Many of Scotland’s grouse moor owners are reported to be concerned that the shooting season, which traditionally gets under way tomorrow on the Glorious Twelfth, may not be as successful as early indicators had suggested.
It follows a late snowfall and heavy rain over the last few months,
Ralph Peters, head of estate management with Bidwells property consultants, Perth, said: “As usual it is a mixed picture and, with grouse counts still to even start on many estates, it will not be until it gets under way that the success or otherwise of the 2016 grouse shooting season can be judged,
“Up until mid-July there appeared to be a reasonable level of optimism across the country that this season would be a good, if not record-breaking, one.
“However, now there is a feeling that it will be far from a great year despite the fact that in many areas there was a good, healthy stock of grouse remaining to breed after last season.”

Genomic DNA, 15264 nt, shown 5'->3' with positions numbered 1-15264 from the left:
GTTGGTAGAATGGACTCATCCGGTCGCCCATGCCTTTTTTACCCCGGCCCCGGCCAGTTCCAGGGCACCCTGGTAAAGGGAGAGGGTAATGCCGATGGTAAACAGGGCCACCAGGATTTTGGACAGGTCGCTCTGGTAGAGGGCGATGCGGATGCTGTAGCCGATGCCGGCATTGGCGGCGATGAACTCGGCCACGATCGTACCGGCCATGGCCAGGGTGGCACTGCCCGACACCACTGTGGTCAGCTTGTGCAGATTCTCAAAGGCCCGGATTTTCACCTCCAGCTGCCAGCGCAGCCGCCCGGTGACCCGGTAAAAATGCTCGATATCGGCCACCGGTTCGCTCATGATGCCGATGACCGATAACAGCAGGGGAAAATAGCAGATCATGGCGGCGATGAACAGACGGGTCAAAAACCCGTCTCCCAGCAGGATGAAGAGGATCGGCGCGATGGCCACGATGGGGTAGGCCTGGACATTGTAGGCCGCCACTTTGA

He added: “Although May was a reasonably warm month for much of the country, the weather during the crucial hatching period and since has been far from ideal with significant snow falling and lying on the higher ground - in some areas well into May and beyond. There have even been anecdotal reports of grouse hens laying their clutch of eggs on top of snow.
“Much of the rest of the country’s grouse areas have suffered as a result of deluges of rain. That said, there are a number of reports from across the country of very young birds which have been the product of second clutches which is likely to result in a delayed start to the season for some but a shoot programme going ahead nonetheless.”
Some grouse moors are rumoured to already be cancelling a significant number of planned driven days, if not entire shoot programmes, but more optimistic reports are that there are likely to be a good number of coveys as a result of stock left over from 2015 and surviving the winter relatively unscathed.